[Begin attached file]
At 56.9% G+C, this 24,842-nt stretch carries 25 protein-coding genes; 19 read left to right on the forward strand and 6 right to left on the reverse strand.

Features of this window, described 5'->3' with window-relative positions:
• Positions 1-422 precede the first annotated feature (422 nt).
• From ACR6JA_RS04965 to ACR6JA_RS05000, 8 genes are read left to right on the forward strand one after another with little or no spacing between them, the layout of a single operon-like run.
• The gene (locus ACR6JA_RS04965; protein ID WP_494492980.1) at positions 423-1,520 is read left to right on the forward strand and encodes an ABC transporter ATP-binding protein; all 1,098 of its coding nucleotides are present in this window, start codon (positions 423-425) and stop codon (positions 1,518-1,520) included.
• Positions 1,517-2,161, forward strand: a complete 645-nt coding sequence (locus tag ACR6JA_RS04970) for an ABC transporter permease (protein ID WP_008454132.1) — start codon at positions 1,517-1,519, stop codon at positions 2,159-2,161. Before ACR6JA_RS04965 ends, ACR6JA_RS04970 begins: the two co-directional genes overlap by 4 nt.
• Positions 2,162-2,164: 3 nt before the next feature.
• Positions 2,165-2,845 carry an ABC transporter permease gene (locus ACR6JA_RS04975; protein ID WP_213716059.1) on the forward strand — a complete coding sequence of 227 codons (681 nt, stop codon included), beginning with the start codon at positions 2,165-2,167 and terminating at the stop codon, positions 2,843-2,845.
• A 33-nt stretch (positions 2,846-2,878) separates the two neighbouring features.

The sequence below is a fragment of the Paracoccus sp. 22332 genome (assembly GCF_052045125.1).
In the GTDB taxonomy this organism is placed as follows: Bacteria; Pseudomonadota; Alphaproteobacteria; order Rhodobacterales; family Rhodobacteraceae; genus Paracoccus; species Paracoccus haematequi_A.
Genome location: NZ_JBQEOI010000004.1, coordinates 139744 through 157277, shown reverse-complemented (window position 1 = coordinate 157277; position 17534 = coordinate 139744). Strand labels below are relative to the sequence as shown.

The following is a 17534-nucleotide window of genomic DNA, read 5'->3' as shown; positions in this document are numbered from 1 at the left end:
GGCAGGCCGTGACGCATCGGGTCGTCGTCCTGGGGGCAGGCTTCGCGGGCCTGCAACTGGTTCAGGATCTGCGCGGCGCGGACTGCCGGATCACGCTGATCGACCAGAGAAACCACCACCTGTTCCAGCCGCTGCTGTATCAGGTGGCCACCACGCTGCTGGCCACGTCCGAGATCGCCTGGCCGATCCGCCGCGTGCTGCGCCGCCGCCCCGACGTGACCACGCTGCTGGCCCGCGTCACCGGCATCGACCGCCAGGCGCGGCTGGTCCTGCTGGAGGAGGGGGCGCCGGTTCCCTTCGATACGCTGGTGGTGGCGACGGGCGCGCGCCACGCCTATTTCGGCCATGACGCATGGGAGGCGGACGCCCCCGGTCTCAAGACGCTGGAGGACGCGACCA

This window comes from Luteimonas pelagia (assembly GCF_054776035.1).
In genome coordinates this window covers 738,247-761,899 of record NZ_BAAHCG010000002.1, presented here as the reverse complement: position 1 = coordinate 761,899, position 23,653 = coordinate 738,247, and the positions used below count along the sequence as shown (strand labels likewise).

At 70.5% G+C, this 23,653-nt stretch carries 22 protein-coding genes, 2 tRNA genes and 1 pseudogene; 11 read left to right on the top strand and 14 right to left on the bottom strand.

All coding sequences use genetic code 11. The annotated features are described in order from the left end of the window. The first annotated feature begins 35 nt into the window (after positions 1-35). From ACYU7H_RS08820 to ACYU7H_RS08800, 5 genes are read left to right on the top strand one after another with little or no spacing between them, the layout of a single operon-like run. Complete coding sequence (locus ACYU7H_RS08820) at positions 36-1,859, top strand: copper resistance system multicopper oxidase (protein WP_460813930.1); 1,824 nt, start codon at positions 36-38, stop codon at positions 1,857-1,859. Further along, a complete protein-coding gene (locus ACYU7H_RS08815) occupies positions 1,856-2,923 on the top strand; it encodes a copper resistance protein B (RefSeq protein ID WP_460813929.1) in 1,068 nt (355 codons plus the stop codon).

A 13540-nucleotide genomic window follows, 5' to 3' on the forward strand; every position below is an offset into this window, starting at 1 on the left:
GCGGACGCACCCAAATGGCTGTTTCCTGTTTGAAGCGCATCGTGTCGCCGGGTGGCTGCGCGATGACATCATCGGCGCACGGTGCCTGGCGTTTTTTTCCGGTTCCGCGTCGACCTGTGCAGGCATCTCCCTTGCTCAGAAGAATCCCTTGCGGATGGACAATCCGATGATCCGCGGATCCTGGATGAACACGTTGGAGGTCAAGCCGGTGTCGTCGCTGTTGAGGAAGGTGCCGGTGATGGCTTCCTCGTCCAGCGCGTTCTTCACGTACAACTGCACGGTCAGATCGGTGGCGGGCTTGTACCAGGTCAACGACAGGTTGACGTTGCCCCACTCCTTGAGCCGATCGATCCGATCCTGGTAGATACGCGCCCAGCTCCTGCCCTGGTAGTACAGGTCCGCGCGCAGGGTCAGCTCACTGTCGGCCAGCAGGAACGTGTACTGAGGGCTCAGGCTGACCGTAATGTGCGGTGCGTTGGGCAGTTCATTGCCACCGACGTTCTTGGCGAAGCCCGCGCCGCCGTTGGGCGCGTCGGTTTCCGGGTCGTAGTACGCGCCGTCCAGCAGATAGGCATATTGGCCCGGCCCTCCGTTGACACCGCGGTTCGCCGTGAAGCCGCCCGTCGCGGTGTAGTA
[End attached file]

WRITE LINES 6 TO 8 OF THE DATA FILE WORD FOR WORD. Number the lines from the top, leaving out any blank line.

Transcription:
• Positions 1,517-2,161, forward strand: a complete 645-nt coding sequence (locus tag ACR6JA_RS04970) for an ABC transporter permease (protein ID WP_008454132.1) — start codon at positions 1,517-1,519, stop codon at positions 2,159-2,161. Before ACR6JA_RS04965 ends, ACR6JA_RS04970 begins: the two co-directional genes overlap by 4 nt.
• Positions 2,162-2,164: 3 nt before the next feature.
• Positions 2,165-2,845 carry an ABC transporter permease gene (locus ACR6JA_RS04975; protein ID WP_213716059.1) on the forward strand — a complete coding sequence of 227 codons (681 nt, stop codon included), beginning with the start codon at positions 2,165-2,167 and terminating at the stop codon, positions 2,843-2,845.